(Photo by ©Liza Cowan.)
Follow The Power, Stupid
Once again, it becomes necessary to do some ABC training on the actual definitions of oppression and "isms". I do this not to answer all the white Right currently throwing around charges of racism -- because we know they are, in fact, racists by belief and deed. Nor do I seek to educate those who would listen to such opinions, because if you look for insight about race from the likes of Glenn Beck and Ann Coulter, you are looking for confirmation of a bias you already hold. It is akin to asking Hugh Hefner for insight about respectful relationships with women.
I'm going back over this ground to correct profound misunderstanding within progressive communities about how to effectively work against oppression, especially in a collaborative, non-guilty manner.
I use the theoretical framework taught to me by anti-racism activist Ricky Sherover-Marcuse. One of her fundamental definitions is: "Oppression is the systematic and pervasive mistreatment of individuals on the basis of their membership in various groups, which are disadvantaged by the institutionalized imbalances in social power in a particular society."
Point one: Note the key words systematic and institutionalized. It is not an oppression if those factors are absent.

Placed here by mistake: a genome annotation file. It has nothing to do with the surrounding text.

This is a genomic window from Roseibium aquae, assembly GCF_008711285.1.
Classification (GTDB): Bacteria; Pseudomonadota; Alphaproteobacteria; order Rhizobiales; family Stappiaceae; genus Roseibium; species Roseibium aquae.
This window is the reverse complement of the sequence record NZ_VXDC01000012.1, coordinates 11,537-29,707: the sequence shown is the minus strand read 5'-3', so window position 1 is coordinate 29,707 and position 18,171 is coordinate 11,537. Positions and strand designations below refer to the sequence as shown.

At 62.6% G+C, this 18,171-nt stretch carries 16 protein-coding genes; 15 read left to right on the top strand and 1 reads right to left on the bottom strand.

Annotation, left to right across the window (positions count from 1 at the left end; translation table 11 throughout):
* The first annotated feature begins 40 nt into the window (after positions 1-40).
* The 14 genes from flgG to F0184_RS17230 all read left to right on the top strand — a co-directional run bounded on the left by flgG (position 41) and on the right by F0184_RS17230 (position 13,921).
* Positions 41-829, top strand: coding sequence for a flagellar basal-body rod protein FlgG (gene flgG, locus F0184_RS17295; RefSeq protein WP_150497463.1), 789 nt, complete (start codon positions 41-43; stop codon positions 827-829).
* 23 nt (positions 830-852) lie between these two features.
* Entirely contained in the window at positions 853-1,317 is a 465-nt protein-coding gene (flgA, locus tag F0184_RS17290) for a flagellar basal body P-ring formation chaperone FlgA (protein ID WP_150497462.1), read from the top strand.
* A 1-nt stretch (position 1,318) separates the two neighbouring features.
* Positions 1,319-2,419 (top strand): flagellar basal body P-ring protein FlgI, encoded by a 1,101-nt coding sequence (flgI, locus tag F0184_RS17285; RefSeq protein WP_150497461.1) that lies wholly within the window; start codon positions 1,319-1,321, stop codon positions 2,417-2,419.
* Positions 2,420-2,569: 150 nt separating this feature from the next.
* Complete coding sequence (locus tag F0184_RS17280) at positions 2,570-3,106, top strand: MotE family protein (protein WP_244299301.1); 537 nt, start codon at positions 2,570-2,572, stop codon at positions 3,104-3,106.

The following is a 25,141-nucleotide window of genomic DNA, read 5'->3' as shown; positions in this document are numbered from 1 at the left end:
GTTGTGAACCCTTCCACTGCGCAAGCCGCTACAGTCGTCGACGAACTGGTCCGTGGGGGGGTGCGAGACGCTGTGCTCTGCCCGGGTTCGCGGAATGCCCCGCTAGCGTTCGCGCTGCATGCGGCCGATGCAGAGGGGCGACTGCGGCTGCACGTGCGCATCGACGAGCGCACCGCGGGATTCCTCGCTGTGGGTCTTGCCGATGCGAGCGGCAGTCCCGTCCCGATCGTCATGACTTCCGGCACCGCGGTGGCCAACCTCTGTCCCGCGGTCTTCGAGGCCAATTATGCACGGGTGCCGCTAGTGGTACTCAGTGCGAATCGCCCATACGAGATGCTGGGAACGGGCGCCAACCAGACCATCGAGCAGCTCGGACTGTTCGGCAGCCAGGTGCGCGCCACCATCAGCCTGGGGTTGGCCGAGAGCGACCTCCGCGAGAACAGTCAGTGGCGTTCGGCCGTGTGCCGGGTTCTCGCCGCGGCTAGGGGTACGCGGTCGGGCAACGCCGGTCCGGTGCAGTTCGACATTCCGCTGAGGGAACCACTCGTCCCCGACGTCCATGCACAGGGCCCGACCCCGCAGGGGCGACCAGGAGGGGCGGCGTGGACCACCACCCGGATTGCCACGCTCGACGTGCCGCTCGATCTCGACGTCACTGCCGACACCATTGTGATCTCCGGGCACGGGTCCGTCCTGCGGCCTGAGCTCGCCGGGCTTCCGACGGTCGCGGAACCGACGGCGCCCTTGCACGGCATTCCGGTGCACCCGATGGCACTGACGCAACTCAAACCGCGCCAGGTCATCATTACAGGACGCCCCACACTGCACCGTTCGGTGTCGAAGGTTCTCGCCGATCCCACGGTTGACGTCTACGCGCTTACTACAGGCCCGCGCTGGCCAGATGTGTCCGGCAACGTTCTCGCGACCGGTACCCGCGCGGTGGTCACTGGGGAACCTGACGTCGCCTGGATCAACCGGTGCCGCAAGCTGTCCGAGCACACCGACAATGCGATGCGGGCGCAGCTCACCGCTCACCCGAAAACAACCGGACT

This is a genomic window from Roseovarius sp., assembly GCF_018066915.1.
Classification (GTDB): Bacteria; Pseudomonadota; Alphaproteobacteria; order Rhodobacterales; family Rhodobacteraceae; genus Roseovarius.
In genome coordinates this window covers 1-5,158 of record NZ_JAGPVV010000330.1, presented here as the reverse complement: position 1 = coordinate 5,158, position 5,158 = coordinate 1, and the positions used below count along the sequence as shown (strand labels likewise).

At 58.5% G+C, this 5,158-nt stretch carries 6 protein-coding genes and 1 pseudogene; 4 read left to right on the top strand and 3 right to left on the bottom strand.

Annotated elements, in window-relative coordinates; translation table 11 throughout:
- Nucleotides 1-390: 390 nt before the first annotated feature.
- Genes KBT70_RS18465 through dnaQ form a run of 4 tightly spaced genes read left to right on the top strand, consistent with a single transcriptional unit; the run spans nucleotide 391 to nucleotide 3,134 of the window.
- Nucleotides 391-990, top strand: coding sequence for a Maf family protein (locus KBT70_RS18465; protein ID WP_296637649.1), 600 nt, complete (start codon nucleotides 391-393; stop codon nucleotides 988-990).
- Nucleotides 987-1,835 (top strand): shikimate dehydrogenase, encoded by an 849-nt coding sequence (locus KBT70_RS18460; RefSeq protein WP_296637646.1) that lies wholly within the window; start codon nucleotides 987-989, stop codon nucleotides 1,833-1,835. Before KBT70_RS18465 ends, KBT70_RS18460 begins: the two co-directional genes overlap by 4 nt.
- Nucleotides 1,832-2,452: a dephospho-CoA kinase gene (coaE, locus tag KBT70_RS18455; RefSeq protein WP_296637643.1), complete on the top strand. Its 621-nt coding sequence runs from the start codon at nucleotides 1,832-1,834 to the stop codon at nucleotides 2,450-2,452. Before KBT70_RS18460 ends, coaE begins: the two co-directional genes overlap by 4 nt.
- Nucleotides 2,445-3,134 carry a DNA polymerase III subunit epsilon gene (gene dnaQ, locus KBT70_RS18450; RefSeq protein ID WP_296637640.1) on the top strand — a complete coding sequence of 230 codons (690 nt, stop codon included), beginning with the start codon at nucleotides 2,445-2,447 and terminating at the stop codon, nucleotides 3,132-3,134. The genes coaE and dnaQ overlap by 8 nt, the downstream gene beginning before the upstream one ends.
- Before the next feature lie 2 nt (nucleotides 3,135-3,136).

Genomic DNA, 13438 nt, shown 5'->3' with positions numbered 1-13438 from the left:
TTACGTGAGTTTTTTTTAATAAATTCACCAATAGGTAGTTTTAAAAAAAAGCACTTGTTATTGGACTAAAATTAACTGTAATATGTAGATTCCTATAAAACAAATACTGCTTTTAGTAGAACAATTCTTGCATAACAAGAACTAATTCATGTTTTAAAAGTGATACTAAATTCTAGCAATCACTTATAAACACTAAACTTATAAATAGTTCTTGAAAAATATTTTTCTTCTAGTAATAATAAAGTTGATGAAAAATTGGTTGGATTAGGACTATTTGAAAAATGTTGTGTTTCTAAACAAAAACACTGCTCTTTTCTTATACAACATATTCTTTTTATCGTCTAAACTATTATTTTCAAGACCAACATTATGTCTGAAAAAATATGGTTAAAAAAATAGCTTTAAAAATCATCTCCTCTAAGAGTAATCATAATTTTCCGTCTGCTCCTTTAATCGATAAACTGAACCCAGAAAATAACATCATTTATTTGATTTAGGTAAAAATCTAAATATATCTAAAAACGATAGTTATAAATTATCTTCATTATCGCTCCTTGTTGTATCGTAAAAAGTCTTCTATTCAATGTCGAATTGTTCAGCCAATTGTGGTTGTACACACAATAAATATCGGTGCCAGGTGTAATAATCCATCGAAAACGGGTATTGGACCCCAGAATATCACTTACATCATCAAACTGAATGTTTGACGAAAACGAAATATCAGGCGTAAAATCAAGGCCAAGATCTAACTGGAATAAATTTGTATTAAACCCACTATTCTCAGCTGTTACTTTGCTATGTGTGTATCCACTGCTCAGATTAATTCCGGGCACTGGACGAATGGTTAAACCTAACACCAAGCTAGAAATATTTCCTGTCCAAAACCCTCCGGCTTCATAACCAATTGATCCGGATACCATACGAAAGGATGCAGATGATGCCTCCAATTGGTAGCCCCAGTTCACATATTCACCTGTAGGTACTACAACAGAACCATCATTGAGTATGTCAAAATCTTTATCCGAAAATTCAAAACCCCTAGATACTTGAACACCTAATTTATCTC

Point two: All "isms" are referring to oppression, not preferences or discrimination in the sense of differentiating between two things. "Ism" means a power imbalance, i.e., it has a systematic and institutionalized mistreatment aspect.
Thus, any of the well-understood oppressions or "isms" have one group advantaged with regard to power and all other groups in that category disadvantaged. Power does not flow in both directions when it comes to oppression. There is no such thing as a "revere"-ism. When people of color talk about white people, no matter what they say, they are not capable of being racist because there is no systematic and institutionalized mistreatment of white people in this society. There is no threat to back up their language or beliefs. The power goes in the opposite direction.
This is simply not that hard to understand. When we are growing up, we learn very early which groups are "real people", i.e., advantaged by the power structure and which groups are not. We KNOW who these groups are: Males, whites, middle to upper class, adults (but not elders), Christians, able-bodied, and heterosexual. Or convincingly appearing to belong to those groups, since our culture values appearance far above actual content of character.
As children, when we are being taught these systems of oppression, we are powerless to completely hold onto our own clarity and sense of justice. We resist to the point where our own survival is at stake before we capitulate and accept lies into our world view. This is true of every human being who has ever lived. As we take in the lies, many different kinds of confusion can and do occur. Once we become adults, we have an opportunity (and responsibility) to clear our confusion, as best we can. It will take the rest of our lives, the burden of growing up under oppression.